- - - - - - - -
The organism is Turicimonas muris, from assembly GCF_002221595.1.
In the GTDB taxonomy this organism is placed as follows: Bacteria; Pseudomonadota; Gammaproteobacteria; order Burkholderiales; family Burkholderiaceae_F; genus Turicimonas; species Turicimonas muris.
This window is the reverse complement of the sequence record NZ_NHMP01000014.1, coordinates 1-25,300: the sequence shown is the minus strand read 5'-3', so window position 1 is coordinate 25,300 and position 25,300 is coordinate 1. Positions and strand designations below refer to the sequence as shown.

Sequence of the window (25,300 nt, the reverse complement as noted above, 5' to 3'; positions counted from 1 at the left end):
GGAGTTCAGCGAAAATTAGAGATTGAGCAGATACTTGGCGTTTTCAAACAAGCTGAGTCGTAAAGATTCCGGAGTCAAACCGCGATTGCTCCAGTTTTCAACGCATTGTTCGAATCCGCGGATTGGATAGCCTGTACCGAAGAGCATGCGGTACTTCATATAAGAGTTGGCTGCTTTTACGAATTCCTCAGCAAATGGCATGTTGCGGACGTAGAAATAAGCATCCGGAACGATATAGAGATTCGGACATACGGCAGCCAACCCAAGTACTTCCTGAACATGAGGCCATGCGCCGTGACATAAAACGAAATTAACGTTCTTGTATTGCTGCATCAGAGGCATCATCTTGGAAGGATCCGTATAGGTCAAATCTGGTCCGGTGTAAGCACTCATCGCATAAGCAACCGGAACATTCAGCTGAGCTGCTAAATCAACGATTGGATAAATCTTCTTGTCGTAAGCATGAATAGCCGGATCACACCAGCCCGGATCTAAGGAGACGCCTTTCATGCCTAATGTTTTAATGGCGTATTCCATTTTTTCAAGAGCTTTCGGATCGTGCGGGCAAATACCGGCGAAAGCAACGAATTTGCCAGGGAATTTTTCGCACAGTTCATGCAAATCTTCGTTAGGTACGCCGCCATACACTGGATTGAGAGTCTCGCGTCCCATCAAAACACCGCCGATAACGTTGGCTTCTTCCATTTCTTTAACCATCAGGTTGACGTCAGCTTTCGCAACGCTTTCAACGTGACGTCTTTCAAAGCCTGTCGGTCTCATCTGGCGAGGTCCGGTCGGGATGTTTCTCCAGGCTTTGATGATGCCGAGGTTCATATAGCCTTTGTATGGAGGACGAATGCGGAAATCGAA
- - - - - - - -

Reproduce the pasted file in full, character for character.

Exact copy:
The organism is Turicimonas muris, from assembly GCF_002221595.1.
In the GTDB taxonomy this organism is placed as follows: Bacteria; Pseudomonadota; Gammaproteobacteria; order Burkholderiales; family Burkholderiaceae_F; genus Turicimonas; species Turicimonas muris.
This window is the reverse complement of the sequence record NZ_NHMP01000014.1, coordinates 1-25,300: the sequence shown is the minus strand read 5'-3', so window position 1 is coordinate 25,300 and position 25,300 is coordinate 1. Positions and strand designations below refer to the sequence as shown.

Sequence of the window (25,300 nt, the reverse complement as noted above, 5' to 3'; positions counted from 1 at the left end):
GGAGTTCAGCGAAAATTAGAGATTGAGCAGATACTTGGCGTTTTCAAACAAGCTGAGTCGTAAAGATTCCGGAGTCAAACCGCGATTGCTCCAGTTTTCAACGCATTGTTCGAATCCGCGGATTGGATAGCCTGTACCGAAGAGCATGCGGTACTTCATATAAGAGTTGGCTGCTTTTACGAATTCCTCAGCAAATGGCATGTTGCGGACGTAGAAATAAGCATCCGGAACGATATAGAGATTCGGACATACGGCAGCCAACCCAAGTACTTCCTGAACATGAGGCCATGCGCCGTGACATAAAACGAAATTAACGTTCTTGTATTGCTGCATCAGAGGCATCATCTTGGAAGGATCCGTATAGGTCAAATCTGGTCCGGTGTAAGCACTCATCGCATAAGCAACCGGAACATTCAGCTGAGCTGCTAAATCAACGATTGGATAAATCTTCTTGTCGTAAGCATGAATAGCCGGATCACACCAGCCCGGATCTAAGGAGACGCCTTTCATGCCTAATGTTTTAATGGCGTATTCCATTTTTTCAAGAGCTTTCGGATCGTGCGGGCAAATACCGGCGAAAGCAACGAATTTGCCAGGGAATTTTTCGCACAGTTCATGCAAATCTTCGTTAGGTACGCCGCCATACACTGGATTGAGAGTCTCGCGTCCCATCAAAACACCGCCGATAACGTTGGCTTCTTCCATTTCTTTAACCATCAGGTTGACGTCAGCTTTCGCAACGCTTTCAACGTGACGTCTTTCAAAGCCTGTCGGTCTCATCTGGCGAGGTCCGGTCGGGATGTTTCTCCAGGCTTTGATGATGCCGAGGTTCATATAGCCTTTGTATGGAGGACGAATGCGGAAATCGAA